How do I implement disaster recovery or fault tolerance for my Amazon ElastiCache Redis cluster?
Last updated: 2019-05-31
I need to implement disaster recovery or fault tolerance for my Amazon ElastiCache Redis cluster data. What options are available?
The available fault tolerance solutions each have their own balance of data durability, performance impact, and cost. Choose the one that best fits your use case:
Multi-AZ with Automatic Failover
Multi-AZ with Automatic Failover is the best option when data retention, minimal downtime, and application performance are a priority.
- Data loss potential - Low. Multi-AZ provides fault tolerance for every scenario, including hardware-related issues.
- Performance impact - Low. Of the available options, Multi-AZ provides the fastest time to recovery, because there is no manual procedure to follow after the process is implemented.
- Cost - Low to high. Multi-AZ is the lowest-cost option. Use Multi-AZ when you can't risk losing data because of hardware failure or you can't afford the downtime required by other options in your response to an outage.
Daily automatic backups
You can schedule daily automatic backups at a time when you expect low resource utilization for your cluster. ElastiCache creates a backup of the cluster, and then writes all data from the cache to a Redis RDB file. Redis versions 2.8.22 and later implement a forkless backup that can improve performance.
Note: Redis backup and restore aren't supported on cache.t1.micro nodes for cluster mode disabled clusters.
- Data loss potential - High (up to a day’s worth). Daily automatic backups are retained for up to 35 days.
- Performance impact - Medium to high. Running multiple file backups throughout the day impacts performance. To improve performance, consider enabling RDB snapshots on a designated persistence only secondary node. Then, disable both RDB snapshots and AOF on the primary node and all other secondary nodes.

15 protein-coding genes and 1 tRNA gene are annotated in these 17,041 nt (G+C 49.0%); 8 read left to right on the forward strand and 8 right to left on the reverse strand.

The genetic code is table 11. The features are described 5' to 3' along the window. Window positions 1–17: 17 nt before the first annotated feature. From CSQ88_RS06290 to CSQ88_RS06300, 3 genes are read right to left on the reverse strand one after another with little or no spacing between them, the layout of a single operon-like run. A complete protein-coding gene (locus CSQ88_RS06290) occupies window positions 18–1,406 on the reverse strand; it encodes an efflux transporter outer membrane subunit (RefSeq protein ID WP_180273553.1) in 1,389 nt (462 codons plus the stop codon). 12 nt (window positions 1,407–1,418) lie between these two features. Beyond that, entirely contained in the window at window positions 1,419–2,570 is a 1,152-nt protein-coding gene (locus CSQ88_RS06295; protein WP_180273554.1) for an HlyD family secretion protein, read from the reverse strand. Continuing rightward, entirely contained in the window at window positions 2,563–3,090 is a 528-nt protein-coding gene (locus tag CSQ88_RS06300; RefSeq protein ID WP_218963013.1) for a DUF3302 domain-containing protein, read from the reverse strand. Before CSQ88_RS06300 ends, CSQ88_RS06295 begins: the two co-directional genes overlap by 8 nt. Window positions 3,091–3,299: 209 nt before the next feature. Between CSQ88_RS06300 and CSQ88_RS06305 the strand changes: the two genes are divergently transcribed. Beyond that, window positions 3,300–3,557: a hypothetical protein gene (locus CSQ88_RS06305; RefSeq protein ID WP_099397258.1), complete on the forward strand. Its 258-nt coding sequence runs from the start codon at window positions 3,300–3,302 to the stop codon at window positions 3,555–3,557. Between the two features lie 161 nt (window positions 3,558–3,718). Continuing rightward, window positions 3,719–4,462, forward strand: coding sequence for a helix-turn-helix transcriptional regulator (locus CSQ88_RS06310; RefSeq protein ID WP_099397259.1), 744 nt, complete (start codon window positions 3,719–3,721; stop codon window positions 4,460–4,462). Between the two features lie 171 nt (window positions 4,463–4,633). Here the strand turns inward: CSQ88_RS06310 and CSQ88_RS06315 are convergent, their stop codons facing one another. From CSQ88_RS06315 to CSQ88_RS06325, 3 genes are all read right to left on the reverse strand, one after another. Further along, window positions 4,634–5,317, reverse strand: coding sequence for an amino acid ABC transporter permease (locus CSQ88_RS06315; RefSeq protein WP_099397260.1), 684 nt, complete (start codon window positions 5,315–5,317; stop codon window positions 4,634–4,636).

- Cost - Low to medium. Storage costs increase with the number of backups and the data retention duration.
Before implementing backup and restore, consider the limitations described at Backup Constraints. For comprehensive information about implementing backups for ElastiCache clusters running Redis, see ElastiCache for Redis Backup & Restore. For more information, see Making Manual Backups.
Manual backups using Redis append-only file (AOF)
Manual backups using AOF are retained indefinitely and are useful for testing and archiving. You can schedule manual backups to occur up to 20 times per node within any 24-hour period.
When using AOF, keep the following in mind:
- To improve performance, consider enabling RDB snapshots on a designated persistence only secondary node. Then, disable both RDB snapshots and AOF on the primary node and all other secondary nodes.
- To improve performance, set the value of the appendfsync parameter to everysec or no to write to disk every second or as needed.
- AOF is supported only for use with Redis versions 2.8.21 and earlier.
- AOF is subject to the limitations described at Mitigating Failures: Redis Append Only Files (AOF).
- AOF isn't supported for cache.t1.micro and cache.t2.* nodes, or Multi-AZ replication groups. For nodes of these types, the appendonly parameter value is ignored.
This is a suitable option for maintaining a high level of data persistence at a relatively low cost by using the functionality that is native to Redis versions 2.8.21 and earlier.
- Data loss potential - Low to medium. Although AOF provides a measure of fault tolerance, it can't protect your data from a hardware-related cache node failure, so there is risk of data loss.
- Performance impact - Low to high. AOF performance impact is highly correlated with the associated appendfsync parameter value, which controls how often the AOF output buffer is written to disk. The more frequently the output buffer is written to disk, the greater the impact on performance. Choosing the always option for this parameter causes the buffer to be flushed every time the cache data is modified. Therefore, this option isn't recommended. Because the AOF file can grow quickly, it's a best practice to verify your disk space requirements. Another performance consideration for AOF is the time required to replay an AOF file. You might need several minutes to populate the Redis nodes with the cache data. During this time, your application can satisfy queries only for uncached data by directly querying your database.
- Cost - Low to medium. AOF cost is most highly correlated to the time requirements and performance considerations involved whenever you need to replay an AOF file. Disk-space requirements are greater than the snapshot options already described.
For more information, see ElastiCache for Redis Append Only Files (AOF).